"We see changes. They have developed various skills. Before this, they did what teachers told them to do. But these days when they get a project assignment, the first thing they do is to see what supplies they have.

"They will plan how to do it and adapt if something doesn't work out. Once the project is finished, they see what can be improved," she said.

Ms Sompit said the Covid-19 pandemic has been a challenge for teachers who have to design lessons to keep students engaged during online classes. They have learned how to make use of technologies to support learning.

For those with limited or no access to the internet, learning boxes are ideal. The packages contain learning materials, exercises and assignments for students to do at home and finish by the deadline.

"One big change is that students are happy to learn and to explore. They can collaborate and work as a team. They brainstorm and solve problems to get the work done," she said.

Despite prolonged closures, the school has kept all its students, said Ms Sompit.

Teachers take notes of their students' learning development and the information is passed on in the next school year. The school also works with the local community in tracking down children if they miss school.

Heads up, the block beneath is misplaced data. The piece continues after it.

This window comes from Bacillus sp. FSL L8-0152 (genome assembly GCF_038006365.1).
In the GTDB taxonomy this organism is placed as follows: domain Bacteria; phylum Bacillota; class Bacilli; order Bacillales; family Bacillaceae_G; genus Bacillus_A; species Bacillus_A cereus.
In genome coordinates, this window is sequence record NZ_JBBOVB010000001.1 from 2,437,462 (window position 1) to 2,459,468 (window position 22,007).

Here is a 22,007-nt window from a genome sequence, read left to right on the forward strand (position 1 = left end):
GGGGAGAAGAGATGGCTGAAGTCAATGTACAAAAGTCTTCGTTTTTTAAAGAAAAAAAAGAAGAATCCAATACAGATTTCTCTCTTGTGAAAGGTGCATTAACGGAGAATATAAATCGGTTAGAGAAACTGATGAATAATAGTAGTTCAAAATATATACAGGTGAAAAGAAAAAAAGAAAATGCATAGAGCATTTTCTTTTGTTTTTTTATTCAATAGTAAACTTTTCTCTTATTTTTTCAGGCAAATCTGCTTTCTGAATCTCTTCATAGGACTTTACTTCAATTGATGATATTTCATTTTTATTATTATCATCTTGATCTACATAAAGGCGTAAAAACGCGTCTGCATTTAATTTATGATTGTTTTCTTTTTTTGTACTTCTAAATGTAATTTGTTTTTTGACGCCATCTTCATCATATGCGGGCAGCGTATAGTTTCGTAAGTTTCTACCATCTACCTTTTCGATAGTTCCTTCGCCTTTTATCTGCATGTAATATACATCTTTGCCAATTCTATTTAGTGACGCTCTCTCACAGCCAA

Retaining children

Teachers will keep track of students in their class and report every week on class attendance and assignments to the school director.

When children miss class, teachers first contact their parents and if this fails will turn to a school committee to help track the students.

Somsri Wanichsamran, 63, a retired teacher and committee member, said the committee allows people in the community to participate in teaching and learning and helps the school meet its needs.

The committee comprises local leaders and health volunteers who have good networks and can locate students and offer help so they can continue their studies, she said.

Uthane Ngernsombat, a village head, said more than 80% of parents in his community work from dusk to dawn and are unable to tend to their children who study at home.

"Children study at home by themselves so we have a home visit project by teachers who work with the committee. Through this the school knows if students need any help and offer them that so they don't quit school," he said.

Thantida Wongprasong, acting director of EEF's innovations office for learning opportunities, said learning loss among children must be addressed, and it is urgent for those in third grade, sixth grade and ninth grade.

If students do not understand what they are studying at these levels, they are likely to experience difficulties when they move to the next grade and may decide to quit, she said.

Assoc Prof Varakorn Samakoses, a member of the national committee on education reform, said the pandemic has revealed a gap in educational opportunities which must be addressed.